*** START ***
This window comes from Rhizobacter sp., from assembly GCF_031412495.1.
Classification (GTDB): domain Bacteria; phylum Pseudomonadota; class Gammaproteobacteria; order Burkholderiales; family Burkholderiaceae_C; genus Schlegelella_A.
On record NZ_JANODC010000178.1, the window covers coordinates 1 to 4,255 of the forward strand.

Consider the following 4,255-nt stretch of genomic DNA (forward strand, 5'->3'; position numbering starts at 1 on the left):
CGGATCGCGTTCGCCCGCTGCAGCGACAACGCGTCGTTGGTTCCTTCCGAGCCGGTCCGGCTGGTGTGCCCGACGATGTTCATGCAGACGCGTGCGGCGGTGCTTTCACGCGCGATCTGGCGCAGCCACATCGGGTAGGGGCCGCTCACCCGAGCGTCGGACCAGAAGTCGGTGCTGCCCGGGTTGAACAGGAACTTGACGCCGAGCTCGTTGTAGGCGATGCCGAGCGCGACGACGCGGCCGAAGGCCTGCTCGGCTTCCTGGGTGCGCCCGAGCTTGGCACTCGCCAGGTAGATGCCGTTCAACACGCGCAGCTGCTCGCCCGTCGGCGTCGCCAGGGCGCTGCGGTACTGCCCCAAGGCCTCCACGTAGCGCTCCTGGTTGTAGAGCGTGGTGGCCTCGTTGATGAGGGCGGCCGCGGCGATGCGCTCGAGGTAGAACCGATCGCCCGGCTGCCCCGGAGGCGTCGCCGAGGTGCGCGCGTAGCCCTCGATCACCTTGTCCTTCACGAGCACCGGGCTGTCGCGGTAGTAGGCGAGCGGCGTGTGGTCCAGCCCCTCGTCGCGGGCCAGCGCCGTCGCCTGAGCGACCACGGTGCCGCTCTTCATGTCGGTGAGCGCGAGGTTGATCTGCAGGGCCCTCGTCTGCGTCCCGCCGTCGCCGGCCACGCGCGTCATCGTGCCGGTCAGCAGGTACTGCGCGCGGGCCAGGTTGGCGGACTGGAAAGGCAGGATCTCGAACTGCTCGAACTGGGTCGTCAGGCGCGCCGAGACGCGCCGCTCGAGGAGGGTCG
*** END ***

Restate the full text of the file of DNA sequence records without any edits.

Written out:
This window comes from Rhizobacter sp., from assembly GCF_031412495.1.
Classification (GTDB): domain Bacteria; phylum Pseudomonadota; class Gammaproteobacteria; order Burkholderiales; family Burkholderiaceae_C; genus Schlegelella_A.
On record NZ_JANODC010000178.1, the window covers coordinates 1 to 4,255 of the forward strand.

Consider the following 4,255-nt stretch of genomic DNA (forward strand, 5'->3'; position numbering starts at 1 on the left):
CGGATCGCGTTCGCCCGCTGCAGCGACAACGCGTCGTTGGTTCCTTCCGAGCCGGTCCGGCTGGTGTGCCCGACGATGTTCATGCAGACGCGTGCGGCGGTGCTTTCACGCGCGATCTGGCGCAGCCACATCGGGTAGGGGCCGCTCACCCGAGCGTCGGACCAGAAGTCGGTGCTGCCCGGGTTGAACAGGAACTTGACGCCGAGCTCGTTGTAGGCGATGCCGAGCGCGACGACGCGGCCGAAGGCCTGCTCGGCTTCCTGGGTGCGCCCGAGCTTGGCACTCGCCAGGTAGATGCCGTTCAACACGCGCAGCTGCTCGCCCGTCGGCGTCGCCAGGGCGCTGCGGTACTGCCCCAAGGCCTCCACGTAGCGCTCCTGGTTGTAGAGCGTGGTGGCCTCGTTGATGAGGGCGGCCGCGGCGATGCGCTCGAGGTAGAACCGATCGCCCGGCTGCCCCGGAGGCGTCGCCGAGGTGCGCGCGTAGCCCTCGATCACCTTGTCCTTCACGAGCACCGGGCTGTCGCGGTAGTAGGCGAGCGGCGTGTGGTCCAGCCCCTCGTCGCGGGCCAGCGCCGTCGCCTGAGCGACCACGGTGCCGCTCTTCATGTCGGTGAGCGCGAGGTTGATCTGCAGGGCCCTCGTCTGCGTCCCGCCGTCGCCGGCCACGCGCGTCATCGTGCCGGTCAGCAGGTACTGCGCGCGGGCCAGGTTGGCGGACTGGAAAGGCAGGATCTCGAACTGCTCGAACTGGGTCGTCAGGCGCGCCGAGACGCGCCGCTCGAGGAGGGTCG